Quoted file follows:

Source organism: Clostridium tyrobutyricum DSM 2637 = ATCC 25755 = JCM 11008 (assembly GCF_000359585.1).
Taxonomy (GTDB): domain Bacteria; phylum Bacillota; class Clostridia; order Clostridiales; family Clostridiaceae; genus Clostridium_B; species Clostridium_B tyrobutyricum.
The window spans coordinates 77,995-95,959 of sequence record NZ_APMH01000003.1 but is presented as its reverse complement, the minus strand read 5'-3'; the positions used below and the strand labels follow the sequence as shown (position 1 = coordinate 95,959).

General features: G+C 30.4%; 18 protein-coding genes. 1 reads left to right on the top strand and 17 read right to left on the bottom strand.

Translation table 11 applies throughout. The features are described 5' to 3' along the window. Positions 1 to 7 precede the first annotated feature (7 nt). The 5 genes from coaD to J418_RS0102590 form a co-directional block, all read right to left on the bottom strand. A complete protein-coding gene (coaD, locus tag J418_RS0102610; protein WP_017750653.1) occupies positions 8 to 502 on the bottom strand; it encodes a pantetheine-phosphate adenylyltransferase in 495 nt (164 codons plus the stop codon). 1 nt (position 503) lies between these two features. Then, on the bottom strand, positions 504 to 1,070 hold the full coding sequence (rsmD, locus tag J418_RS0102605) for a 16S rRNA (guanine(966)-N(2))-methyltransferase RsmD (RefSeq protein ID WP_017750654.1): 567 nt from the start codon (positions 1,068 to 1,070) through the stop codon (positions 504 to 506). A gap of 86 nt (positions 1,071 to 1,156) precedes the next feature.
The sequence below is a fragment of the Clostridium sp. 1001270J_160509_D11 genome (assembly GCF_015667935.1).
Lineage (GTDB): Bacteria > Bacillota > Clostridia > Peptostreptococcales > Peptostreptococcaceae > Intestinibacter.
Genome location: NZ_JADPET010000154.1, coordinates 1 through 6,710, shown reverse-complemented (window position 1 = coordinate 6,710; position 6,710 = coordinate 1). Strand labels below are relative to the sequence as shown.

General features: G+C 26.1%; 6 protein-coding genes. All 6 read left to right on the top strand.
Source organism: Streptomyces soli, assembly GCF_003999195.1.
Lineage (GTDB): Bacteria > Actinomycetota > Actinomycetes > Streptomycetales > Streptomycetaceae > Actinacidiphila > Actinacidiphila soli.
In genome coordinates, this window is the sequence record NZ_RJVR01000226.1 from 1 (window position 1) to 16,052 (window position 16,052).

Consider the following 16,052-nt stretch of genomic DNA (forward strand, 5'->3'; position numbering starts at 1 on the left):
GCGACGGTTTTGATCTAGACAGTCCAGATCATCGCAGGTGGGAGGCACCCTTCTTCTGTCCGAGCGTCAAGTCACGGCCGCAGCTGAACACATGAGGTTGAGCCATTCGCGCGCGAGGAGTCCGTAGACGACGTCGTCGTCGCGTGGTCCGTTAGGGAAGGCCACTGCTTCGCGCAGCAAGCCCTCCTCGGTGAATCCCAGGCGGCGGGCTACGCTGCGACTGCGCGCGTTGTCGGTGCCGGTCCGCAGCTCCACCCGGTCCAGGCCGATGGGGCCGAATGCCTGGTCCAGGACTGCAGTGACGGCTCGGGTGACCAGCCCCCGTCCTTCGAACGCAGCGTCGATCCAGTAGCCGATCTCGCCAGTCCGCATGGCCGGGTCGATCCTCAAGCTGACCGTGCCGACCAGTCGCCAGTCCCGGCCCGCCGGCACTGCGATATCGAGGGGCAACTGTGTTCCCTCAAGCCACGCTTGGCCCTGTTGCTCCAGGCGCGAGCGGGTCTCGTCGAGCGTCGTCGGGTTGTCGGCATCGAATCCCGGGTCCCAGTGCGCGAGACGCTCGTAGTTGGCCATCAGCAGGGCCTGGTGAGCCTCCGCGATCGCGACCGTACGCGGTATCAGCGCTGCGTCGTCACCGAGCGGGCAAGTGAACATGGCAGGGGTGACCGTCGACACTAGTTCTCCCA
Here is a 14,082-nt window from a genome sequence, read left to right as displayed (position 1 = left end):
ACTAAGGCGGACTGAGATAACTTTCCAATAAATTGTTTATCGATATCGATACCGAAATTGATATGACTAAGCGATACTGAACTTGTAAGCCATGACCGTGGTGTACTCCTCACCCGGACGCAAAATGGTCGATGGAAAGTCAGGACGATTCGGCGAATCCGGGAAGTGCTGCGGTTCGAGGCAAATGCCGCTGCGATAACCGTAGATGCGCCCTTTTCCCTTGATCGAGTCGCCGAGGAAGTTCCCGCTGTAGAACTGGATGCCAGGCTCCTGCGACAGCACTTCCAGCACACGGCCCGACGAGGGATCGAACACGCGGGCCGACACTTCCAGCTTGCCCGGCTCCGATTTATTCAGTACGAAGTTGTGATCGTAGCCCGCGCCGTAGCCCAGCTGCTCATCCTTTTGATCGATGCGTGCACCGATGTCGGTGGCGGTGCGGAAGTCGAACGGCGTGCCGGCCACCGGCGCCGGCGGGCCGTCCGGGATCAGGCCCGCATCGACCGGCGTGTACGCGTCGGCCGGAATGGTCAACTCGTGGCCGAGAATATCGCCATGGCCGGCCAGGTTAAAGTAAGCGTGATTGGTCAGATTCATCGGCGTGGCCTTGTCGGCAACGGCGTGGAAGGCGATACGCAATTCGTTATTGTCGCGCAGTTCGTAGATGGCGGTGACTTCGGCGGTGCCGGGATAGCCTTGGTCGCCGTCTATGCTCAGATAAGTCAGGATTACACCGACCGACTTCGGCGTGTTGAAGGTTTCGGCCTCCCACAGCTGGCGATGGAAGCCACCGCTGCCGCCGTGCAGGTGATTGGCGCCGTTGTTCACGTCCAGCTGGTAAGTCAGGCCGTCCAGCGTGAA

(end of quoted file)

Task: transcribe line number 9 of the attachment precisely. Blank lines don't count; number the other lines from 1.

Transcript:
General features: G+C 26.1%; 6 protein-coding genes. All 6 read left to right on the top strand.